In 1975 American inventor Ken Schaffer created the first dependable, beautiful sounding wireless system for electric guitar and bass. Little did he know he was also creating a circuit that would transform the sound of rock and roll.
Schaffer’s design incorporated ingenious pre-processing circuits to preserve the integrity of the wireless signal. Notably, a mirror-image paired compressor and expander increased the radio circuit’s dynamic range to over 100 dB, 35 dB greater than the theoretical maximum that could otherwise previously be achieved within the bandwidth limits covering wireless systems by the US FCC.
But there was a side-effect: beyond the staging freedom afforded by Schaffer’s wireless, many A-list players discovered something unintended: the sonic result was pure magic! The wireless design’s unique preprocessing enriched their signal with copious amounts of harmonic content unlike anything they’d ever heard. News traveled fast. Schaffer’s wireless units became the system of choice for nearly every major artist of the mid-70s to mid-80s.
Schaffer ceased producing his wireless system – the “Schaffer-Vega Diversity System” (SVDS) – in 1982 to pursue other interests. Soon, new, stricter FCC regulations on wireless specifications prohibited fully-analog wireless systems of its caliber from being used. SVDS artists – including AC/DC – were forced to move on… the legendary “Schaffer Sound” slipped into obscurity.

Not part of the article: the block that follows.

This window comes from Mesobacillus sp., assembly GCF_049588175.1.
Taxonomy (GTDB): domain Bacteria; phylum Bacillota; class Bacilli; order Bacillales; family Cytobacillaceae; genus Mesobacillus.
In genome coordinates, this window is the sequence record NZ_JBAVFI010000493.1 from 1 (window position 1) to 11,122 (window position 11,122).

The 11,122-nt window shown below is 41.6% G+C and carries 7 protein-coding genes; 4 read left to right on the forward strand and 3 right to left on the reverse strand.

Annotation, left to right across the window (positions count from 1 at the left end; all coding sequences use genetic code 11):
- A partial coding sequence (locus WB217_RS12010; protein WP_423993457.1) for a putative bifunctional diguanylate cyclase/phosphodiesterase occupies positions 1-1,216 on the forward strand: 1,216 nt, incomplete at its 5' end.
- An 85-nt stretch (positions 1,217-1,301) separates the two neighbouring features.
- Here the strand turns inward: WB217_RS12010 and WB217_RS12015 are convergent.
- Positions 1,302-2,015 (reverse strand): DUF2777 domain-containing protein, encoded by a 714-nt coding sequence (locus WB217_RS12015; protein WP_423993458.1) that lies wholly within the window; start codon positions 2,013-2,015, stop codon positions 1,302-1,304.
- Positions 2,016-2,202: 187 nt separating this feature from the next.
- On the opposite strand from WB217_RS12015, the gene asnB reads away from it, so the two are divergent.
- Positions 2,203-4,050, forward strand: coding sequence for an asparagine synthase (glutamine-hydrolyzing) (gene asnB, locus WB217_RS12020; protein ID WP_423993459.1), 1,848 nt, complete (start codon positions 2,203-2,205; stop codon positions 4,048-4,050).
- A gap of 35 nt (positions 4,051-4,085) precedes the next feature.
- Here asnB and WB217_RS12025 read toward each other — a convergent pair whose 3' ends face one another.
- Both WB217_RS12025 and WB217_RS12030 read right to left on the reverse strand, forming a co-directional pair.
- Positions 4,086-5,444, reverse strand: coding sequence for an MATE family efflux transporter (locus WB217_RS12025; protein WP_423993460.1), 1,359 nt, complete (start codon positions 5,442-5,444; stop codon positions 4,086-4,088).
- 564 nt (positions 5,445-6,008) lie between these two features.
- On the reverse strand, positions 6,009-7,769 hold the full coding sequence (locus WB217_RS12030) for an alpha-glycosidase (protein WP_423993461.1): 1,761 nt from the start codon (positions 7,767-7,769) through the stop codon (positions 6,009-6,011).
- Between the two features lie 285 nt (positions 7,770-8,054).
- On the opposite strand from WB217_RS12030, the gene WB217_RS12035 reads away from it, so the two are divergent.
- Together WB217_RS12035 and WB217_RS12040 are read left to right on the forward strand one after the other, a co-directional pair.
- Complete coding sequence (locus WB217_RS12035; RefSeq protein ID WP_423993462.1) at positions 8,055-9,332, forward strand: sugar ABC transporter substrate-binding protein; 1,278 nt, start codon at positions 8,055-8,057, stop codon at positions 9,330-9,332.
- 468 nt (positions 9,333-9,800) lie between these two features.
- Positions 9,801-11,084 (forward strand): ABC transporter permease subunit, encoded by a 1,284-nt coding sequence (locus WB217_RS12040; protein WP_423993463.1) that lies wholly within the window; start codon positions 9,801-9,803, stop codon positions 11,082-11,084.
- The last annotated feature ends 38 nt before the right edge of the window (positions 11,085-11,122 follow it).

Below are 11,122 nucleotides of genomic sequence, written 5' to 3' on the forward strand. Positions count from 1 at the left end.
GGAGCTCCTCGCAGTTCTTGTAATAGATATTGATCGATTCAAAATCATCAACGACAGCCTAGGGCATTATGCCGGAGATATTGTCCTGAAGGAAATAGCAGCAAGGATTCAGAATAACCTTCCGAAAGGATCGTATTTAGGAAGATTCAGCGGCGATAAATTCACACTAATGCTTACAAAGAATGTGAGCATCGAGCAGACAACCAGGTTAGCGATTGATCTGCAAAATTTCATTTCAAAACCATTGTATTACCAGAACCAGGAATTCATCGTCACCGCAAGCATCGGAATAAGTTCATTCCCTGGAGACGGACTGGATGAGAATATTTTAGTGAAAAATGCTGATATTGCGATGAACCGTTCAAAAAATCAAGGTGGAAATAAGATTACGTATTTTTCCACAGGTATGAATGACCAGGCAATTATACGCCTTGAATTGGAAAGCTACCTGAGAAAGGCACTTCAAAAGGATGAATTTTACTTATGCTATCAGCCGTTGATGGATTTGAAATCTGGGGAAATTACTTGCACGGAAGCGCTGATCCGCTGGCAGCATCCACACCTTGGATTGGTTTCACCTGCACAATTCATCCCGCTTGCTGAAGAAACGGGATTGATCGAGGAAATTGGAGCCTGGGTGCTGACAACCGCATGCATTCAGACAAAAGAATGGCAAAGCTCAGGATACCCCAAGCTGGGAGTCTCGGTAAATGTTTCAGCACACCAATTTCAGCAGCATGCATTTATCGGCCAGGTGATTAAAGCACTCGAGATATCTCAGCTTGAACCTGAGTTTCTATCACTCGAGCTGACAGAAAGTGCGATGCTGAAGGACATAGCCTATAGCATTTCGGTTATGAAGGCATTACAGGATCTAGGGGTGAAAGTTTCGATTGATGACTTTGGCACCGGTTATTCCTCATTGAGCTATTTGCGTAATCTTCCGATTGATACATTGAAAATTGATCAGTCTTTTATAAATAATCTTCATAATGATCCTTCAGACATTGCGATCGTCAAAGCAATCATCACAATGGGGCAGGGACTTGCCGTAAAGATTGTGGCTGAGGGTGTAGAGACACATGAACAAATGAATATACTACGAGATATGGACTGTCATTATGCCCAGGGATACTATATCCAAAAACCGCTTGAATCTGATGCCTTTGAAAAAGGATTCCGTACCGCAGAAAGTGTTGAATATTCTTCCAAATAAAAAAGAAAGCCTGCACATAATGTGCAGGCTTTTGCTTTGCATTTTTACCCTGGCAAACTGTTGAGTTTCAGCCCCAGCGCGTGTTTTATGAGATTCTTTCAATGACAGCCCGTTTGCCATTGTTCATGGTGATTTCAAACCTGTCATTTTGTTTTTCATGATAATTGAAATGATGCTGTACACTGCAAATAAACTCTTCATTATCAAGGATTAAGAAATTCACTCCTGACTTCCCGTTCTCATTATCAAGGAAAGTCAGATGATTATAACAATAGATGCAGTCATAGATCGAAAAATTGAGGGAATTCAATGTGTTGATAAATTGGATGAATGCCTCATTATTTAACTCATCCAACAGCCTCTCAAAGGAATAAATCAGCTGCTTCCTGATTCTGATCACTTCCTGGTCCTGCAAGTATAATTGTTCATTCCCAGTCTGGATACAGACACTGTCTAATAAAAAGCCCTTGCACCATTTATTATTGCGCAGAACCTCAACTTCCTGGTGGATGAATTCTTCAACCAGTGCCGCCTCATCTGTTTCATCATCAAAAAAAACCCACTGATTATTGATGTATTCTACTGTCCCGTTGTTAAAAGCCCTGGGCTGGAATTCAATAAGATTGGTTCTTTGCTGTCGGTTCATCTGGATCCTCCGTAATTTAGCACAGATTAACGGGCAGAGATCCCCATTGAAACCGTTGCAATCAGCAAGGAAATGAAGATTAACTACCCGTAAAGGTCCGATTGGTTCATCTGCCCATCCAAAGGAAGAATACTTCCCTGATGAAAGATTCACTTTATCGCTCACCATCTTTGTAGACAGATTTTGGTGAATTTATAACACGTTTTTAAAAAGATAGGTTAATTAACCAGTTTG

IN SEARCH OF THE LOST TONE
Across the world, in Rome, renowned AC/DC aficionado Fil “SoloDallas” Olivieri had been obsessed by Angus Young’s signature tone for more than 30 years. In pursuit of that sound for more than 30 years, Olivieri had bought and duplicated every piece of equipment Angus was known to use. But something was missing…
But eventually, he happened onto a 1984 interview with Angus Young in Guitar Player magazine (“Angus Young: Seriously”, Guitar Player, February 1984). A specific question was asked, during the recording of AC/DC’s iconic Back in Black album: “Do you use any effects?” Young’s reply was “I just have a Schaffer-Vega wireless system.” That next month, in Guitar World Magazine, he elaborated: “Yeah, I use the Schaffer-Vega. I’ve been using that since ’77. On the receiver you’ve got like a monitor switch you can boost the signal and in the transmitter you’ve got the same sort of thing. But good.”
What? Why had he never heard mention of this before? Olivieri scoured the globe trying to find one of these elusive 40 year old units. (Only 1000-odd were ever made.)
A year later, Fil finally reached Ken Schaffer – pleading for Schaffer’s help in getting his hands on one of these magical units. Awestruck by Fil’s 30 year dedication and perseverance, Ken’s last two remaining “souvenir” units were on their way from the back of his closet to a “better home,” Fil’s, in Rome.
Moments after Fil plugged one of his numerous SG’s into the 37 year old SVDS transmitter, ran the receiver into his Plexi… instant Angus!
It took only a few demos before the 15,000 member SoloDallas blog’s community of tone-hunters began scrambling to get one of these magical units. It was then that Fil asked and received Schaffer’s permission to re-create the audio circuitry of the original unit. “The Schaffer Replica®” (TSR™) was born.
Recipient of unit #1 was Angus Young himself, who used it throughout “Rock or Bust,” AC/DC’s first album in eight years. He’d rediscovered the secret to the best tone he’d ever had! Angus got his sound back.
The circuit that transformed the sound of rock and roll is back to do it all over… Again.